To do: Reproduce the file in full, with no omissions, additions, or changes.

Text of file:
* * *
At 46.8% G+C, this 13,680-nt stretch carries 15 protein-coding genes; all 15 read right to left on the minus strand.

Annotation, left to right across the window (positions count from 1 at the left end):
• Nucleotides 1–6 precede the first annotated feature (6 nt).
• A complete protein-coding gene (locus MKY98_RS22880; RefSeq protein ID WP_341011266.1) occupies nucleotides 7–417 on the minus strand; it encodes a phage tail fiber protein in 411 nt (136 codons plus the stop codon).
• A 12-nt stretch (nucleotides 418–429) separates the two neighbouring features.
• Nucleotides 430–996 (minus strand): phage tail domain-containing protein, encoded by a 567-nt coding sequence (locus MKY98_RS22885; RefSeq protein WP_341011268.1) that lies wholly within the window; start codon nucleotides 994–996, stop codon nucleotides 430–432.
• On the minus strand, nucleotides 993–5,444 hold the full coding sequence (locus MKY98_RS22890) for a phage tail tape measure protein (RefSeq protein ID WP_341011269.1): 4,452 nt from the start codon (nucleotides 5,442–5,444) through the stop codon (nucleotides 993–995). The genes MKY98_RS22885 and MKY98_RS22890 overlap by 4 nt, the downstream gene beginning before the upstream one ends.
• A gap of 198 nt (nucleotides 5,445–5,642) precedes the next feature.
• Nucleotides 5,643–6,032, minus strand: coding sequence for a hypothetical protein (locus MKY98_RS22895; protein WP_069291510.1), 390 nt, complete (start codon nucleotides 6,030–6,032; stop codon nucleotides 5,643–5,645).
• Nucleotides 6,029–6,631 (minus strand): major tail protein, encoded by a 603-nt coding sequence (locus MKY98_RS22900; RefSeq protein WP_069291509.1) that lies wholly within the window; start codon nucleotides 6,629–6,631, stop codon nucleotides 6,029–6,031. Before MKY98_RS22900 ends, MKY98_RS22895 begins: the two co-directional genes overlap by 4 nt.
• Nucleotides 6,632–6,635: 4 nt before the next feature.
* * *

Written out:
At 46.8% G+C, this 13,680-nt stretch carries 15 protein-coding genes; all 15 read right to left on the minus strand.

Annotation, left to right across the window (positions count from 1 at the left end):
• Nucleotides 1–6 precede the first annotated feature (6 nt).
• A complete protein-coding gene (locus MKY98_RS22880; RefSeq protein ID WP_341011266.1) occupies nucleotides 7–417 on the minus strand; it encodes a phage tail fiber protein in 411 nt (136 codons plus the stop codon).
• A 12-nt stretch (nucleotides 418–429) separates the two neighbouring features.
• Nucleotides 430–996 (minus strand): phage tail domain-containing protein, encoded by a 567-nt coding sequence (locus MKY98_RS22885; RefSeq protein WP_341011268.1) that lies wholly within the window; start codon nucleotides 994–996, stop codon nucleotides 430–432.
• On the minus strand, nucleotides 993–5,444 hold the full coding sequence (locus MKY98_RS22890) for a phage tail tape measure protein (RefSeq protein ID WP_341011269.1): 4,452 nt from the start codon (nucleotides 5,442–5,444) through the stop codon (nucleotides 993–995). The genes MKY98_RS22885 and MKY98_RS22890 overlap by 4 nt, the downstream gene beginning before the upstream one ends.
• A gap of 198 nt (nucleotides 5,445–5,642) precedes the next feature.
• Nucleotides 5,643–6,032, minus strand: coding sequence for a hypothetical protein (locus MKY98_RS22895; protein WP_069291510.1), 390 nt, complete (start codon nucleotides 6,030–6,032; stop codon nucleotides 5,643–5,645).
• Nucleotides 6,029–6,631 (minus strand): major tail protein, encoded by a 603-nt coding sequence (locus MKY98_RS22900; RefSeq protein WP_069291509.1) that lies wholly within the window; start codon nucleotides 6,629–6,631, stop codon nucleotides 6,029–6,031. Before MKY98_RS22900 ends, MKY98_RS22895 begins: the two co-directional genes overlap by 4 nt.
• Nucleotides 6,632–6,635: 4 nt before the next feature.